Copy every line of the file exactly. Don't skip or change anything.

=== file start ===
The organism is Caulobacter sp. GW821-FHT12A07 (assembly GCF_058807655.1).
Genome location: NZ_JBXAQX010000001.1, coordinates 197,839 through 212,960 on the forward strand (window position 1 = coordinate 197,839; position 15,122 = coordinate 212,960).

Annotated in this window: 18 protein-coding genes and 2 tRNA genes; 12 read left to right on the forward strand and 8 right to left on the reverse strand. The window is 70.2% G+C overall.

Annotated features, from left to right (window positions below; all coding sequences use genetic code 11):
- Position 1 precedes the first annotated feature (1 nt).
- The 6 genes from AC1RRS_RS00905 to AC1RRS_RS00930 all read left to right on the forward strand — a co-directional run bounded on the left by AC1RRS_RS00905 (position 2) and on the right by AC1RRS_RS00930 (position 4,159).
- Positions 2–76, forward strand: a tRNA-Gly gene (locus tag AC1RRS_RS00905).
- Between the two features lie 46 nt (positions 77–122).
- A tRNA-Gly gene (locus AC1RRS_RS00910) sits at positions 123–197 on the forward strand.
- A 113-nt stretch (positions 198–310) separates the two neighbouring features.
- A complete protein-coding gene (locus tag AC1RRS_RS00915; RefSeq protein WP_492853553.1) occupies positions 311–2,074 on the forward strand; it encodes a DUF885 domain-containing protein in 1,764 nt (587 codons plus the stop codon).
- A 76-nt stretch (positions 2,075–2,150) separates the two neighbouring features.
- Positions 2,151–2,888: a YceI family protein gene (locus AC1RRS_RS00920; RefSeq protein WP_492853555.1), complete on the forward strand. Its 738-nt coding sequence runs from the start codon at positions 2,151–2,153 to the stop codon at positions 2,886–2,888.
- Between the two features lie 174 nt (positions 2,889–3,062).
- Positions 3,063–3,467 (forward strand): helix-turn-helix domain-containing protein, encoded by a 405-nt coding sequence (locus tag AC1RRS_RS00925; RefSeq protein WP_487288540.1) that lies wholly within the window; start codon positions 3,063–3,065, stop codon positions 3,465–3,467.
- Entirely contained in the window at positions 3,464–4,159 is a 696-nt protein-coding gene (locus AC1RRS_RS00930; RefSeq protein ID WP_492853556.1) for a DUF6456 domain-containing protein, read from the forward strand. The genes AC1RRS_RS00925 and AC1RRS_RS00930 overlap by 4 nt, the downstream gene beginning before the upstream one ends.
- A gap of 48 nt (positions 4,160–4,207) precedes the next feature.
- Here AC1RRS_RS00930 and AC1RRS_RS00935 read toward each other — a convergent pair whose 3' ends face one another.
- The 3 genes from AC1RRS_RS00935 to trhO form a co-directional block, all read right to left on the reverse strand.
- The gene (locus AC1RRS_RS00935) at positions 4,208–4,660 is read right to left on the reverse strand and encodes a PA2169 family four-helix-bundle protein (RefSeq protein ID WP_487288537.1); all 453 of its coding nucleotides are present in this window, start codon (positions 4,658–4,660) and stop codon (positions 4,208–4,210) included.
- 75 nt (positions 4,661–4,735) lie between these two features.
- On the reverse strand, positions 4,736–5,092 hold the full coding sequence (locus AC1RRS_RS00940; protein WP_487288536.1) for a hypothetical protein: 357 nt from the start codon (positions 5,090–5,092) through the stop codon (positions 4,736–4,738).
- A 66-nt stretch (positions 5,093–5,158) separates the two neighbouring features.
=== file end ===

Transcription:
The organism is Caulobacter sp. GW821-FHT12A07 (assembly GCF_058807655.1).
Genome location: NZ_JBXAQX010000001.1, coordinates 197,839 through 212,960 on the forward strand (window position 1 = coordinate 197,839; position 15,122 = coordinate 212,960).

Annotated in this window: 18 protein-coding genes and 2 tRNA genes; 12 read left to right on the forward strand and 8 right to left on the reverse strand. The window is 70.2% G+C overall.

Annotated features, from left to right (window positions below; all coding sequences use genetic code 11):
- Position 1 precedes the first annotated feature (1 nt).
- The 6 genes from AC1RRS_RS00905 to AC1RRS_RS00930 all read left to right on the forward strand — a co-directional run bounded on the left by AC1RRS_RS00905 (position 2) and on the right by AC1RRS_RS00930 (position 4,159).
- Positions 2–76, forward strand: a tRNA-Gly gene (locus tag AC1RRS_RS00905).
- Between the two features lie 46 nt (positions 77–122).
- A tRNA-Gly gene (locus AC1RRS_RS00910) sits at positions 123–197 on the forward strand.
- A 113-nt stretch (positions 198–310) separates the two neighbouring features.
- A complete protein-coding gene (locus tag AC1RRS_RS00915; RefSeq protein WP_492853553.1) occupies positions 311–2,074 on the forward strand; it encodes a DUF885 domain-containing protein in 1,764 nt (587 codons plus the stop codon).
- A 76-nt stretch (positions 2,075–2,150) separates the two neighbouring features.
- Positions 2,151–2,888: a YceI family protein gene (locus AC1RRS_RS00920; RefSeq protein WP_492853555.1), complete on the forward strand. Its 738-nt coding sequence runs from the start codon at positions 2,151–2,153 to the stop codon at positions 2,886–2,888.
- Between the two features lie 174 nt (positions 2,889–3,062).
- Positions 3,063–3,467 (forward strand): helix-turn-helix domain-containing protein, encoded by a 405-nt coding sequence (locus tag AC1RRS_RS00925; RefSeq protein WP_487288540.1) that lies wholly within the window; start codon positions 3,063–3,065, stop codon positions 3,465–3,467.
- Entirely contained in the window at positions 3,464–4,159 is a 696-nt protein-coding gene (locus AC1RRS_RS00930; RefSeq protein ID WP_492853556.1) for a DUF6456 domain-containing protein, read from the forward strand. The genes AC1RRS_RS00925 and AC1RRS_RS00930 overlap by 4 nt, the downstream gene beginning before the upstream one ends.
- A gap of 48 nt (positions 4,160–4,207) precedes the next feature.
- Here AC1RRS_RS00930 and AC1RRS_RS00935 read toward each other — a convergent pair whose 3' ends face one another.
- The 3 genes from AC1RRS_RS00935 to trhO form a co-directional block, all read right to left on the reverse strand.
- The gene (locus AC1RRS_RS00935) at positions 4,208–4,660 is read right to left on the reverse strand and encodes a PA2169 family four-helix-bundle protein (RefSeq protein ID WP_487288537.1); all 453 of its coding nucleotides are present in this window, start codon (positions 4,658–4,660) and stop codon (positions 4,208–4,210) included.
- 75 nt (positions 4,661–4,735) lie between these two features.
- On the reverse strand, positions 4,736–5,092 hold the full coding sequence (locus AC1RRS_RS00940; protein WP_487288536.1) for a hypothetical protein: 357 nt from the start codon (positions 5,090–5,092) through the stop codon (positions 4,736–4,738).
- A 66-nt stretch (positions 5,093–5,158) separates the two neighbouring features.